New biophysical models for studying biomolecular interactions
|New biophysical models for studying biomolecular interactions
|NAISS Medium Compute
|David Van Der Spoel <David.VanderSpoel@icm.uu.se>
|2024-01-01 – 2025-01-01
|10402 10603 10407
Molecular simulation is an extremely powerful tool that complements theoretical research and experiments. In order to be able to apply molecular simulations routinely, it is imperative to have efficient software that is easy to use, and physical models that are reliable and well-characterized in terms of their predictive power. We are working on a new force field, Alexandria, that is being trained using our soon-to-be-released software, the Alexandria Chemistry Toolkit (ACT), on databases of quantum chemical data. Predictive power is the main design criterion and we will provide quantitative analyses
of the quality and robustness of the models.
Our main of application area is modelling of
amyloid peptides to study the thermodynamics of amyloid fibril formation (Hosseini & Van der Spoel, Protein J. 42 (2023) pp. 192-204). Research into the thermodynamics aspects of peptide aggregation holds the potential to make a tangible impact on our understanding of diseases due to protein misfolding. For instance, we will analyse the effect of known hereditary mutations on the binding strength in aggregates of peptides from amyloid fibrils. A recent review strongly suggests that accurate physical models are needed to study such systems.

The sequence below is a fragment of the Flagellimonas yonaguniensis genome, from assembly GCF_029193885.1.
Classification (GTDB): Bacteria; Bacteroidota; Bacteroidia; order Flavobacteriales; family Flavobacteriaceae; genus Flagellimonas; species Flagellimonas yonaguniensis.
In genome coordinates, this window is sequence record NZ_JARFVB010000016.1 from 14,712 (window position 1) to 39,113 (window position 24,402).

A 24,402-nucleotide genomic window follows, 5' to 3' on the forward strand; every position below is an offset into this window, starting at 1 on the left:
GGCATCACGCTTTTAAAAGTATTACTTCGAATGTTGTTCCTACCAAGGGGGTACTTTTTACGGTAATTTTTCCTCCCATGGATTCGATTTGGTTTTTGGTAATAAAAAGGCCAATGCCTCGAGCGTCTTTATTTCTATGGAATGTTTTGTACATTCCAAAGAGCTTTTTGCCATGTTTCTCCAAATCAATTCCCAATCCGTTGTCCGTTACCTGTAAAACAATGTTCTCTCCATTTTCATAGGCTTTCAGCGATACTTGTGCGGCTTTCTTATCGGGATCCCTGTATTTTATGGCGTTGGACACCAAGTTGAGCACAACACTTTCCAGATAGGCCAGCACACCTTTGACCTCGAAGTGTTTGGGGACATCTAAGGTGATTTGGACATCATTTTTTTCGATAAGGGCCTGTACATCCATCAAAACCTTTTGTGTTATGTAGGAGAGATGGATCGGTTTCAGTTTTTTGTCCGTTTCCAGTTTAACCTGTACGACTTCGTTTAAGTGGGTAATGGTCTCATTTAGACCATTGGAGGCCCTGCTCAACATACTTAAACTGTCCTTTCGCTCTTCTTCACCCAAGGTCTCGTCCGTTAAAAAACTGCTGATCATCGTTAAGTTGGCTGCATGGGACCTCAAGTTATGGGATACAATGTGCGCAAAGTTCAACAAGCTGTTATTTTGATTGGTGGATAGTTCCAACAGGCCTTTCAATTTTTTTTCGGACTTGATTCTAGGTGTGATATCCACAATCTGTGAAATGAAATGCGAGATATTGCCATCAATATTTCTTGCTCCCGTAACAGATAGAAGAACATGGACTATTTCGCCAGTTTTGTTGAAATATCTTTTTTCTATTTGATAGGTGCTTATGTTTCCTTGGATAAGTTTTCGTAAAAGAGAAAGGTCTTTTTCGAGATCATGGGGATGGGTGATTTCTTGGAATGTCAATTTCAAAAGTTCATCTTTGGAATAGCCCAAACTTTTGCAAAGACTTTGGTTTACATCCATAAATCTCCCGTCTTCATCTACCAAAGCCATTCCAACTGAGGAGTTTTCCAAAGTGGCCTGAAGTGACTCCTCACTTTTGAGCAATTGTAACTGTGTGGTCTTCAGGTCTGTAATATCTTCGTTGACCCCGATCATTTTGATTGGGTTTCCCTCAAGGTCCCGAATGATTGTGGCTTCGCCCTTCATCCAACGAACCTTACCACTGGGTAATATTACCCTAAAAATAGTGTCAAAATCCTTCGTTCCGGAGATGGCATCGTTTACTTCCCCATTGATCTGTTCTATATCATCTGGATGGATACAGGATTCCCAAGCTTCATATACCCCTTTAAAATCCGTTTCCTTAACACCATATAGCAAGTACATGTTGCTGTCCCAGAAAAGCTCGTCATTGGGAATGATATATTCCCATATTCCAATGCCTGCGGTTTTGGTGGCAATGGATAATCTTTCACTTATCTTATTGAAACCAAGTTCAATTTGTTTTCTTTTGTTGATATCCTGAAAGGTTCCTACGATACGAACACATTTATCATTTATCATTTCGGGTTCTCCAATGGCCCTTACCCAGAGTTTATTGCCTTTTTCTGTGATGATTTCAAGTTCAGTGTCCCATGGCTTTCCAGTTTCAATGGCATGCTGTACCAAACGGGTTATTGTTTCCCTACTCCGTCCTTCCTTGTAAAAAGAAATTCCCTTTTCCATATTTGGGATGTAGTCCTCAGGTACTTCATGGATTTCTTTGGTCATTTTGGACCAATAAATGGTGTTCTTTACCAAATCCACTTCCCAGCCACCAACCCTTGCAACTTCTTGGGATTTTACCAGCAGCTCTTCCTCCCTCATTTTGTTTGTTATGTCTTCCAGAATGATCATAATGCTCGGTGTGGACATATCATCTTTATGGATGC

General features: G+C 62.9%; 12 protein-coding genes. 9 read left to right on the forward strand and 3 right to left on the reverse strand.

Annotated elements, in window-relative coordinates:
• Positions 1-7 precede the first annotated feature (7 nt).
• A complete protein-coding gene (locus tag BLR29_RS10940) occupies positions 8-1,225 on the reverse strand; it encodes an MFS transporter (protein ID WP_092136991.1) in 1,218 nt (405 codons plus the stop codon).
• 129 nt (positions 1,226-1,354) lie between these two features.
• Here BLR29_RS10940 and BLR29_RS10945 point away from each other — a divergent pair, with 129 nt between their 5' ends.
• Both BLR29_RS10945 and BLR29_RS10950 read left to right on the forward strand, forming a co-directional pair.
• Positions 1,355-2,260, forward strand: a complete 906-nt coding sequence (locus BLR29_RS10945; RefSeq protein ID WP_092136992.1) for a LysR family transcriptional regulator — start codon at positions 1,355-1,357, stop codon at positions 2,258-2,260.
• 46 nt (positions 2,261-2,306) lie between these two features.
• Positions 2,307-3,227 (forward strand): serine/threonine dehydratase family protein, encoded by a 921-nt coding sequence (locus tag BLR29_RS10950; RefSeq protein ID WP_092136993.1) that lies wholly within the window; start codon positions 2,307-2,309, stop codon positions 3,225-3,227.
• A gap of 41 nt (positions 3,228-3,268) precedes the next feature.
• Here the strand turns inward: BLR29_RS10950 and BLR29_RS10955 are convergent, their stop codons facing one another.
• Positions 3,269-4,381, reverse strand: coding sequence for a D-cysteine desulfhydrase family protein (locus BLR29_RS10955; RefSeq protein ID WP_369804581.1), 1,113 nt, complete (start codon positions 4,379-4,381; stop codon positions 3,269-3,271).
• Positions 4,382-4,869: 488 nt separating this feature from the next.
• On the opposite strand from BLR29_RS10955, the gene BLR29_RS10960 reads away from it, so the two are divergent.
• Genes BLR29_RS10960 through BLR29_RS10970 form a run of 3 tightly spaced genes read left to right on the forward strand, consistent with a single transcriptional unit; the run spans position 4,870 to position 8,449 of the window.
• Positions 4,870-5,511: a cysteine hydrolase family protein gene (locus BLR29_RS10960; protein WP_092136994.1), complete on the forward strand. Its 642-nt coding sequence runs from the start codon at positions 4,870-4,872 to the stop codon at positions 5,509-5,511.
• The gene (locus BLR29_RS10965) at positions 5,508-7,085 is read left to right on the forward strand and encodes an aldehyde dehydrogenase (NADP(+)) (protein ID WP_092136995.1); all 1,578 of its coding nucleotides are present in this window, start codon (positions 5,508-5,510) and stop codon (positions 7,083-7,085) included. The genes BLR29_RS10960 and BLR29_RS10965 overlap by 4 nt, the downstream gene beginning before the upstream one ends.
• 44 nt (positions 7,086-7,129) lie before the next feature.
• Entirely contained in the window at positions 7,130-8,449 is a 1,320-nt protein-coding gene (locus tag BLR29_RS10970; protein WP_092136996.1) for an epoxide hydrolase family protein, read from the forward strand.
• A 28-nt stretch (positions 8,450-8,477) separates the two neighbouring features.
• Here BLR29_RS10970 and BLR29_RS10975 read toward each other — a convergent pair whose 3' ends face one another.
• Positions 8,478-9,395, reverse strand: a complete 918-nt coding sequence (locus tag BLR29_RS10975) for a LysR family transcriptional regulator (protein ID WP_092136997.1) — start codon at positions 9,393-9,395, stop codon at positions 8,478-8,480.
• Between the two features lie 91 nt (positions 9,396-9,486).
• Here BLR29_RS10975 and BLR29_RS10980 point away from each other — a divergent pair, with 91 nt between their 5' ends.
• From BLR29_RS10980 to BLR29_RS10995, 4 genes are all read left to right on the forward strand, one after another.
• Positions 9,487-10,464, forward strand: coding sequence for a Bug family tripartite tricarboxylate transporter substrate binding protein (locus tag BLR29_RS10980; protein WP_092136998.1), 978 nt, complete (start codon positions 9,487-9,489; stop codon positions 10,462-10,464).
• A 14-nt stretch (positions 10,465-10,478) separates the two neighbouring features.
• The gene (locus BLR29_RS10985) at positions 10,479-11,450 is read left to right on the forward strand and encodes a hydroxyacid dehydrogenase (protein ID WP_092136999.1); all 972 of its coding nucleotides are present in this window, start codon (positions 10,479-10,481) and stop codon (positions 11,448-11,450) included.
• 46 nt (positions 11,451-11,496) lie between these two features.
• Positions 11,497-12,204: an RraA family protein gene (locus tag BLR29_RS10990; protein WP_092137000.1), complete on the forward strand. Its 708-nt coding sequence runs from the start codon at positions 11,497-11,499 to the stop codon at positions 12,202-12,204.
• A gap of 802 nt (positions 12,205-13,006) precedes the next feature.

Based on previous results from the Alexandria force field we are confident that our models will be sufficiently accurate to generate quantitative results for the biomolecular interactions governing fibril formation. Indeed, both method development and applications have so far been very successful in terms of publications, and progress has been discussed in a number of recent review papers.
The ACT uses machine-learning for deriving physical force fields from QM databases with a tunable accuracy. This underscores the high significance of further research and development of this software. Both developments and applications would have been possible without the aid of NAISS computer resources. Continued support from NAISS is crucial to progress towards force field with high accuracy.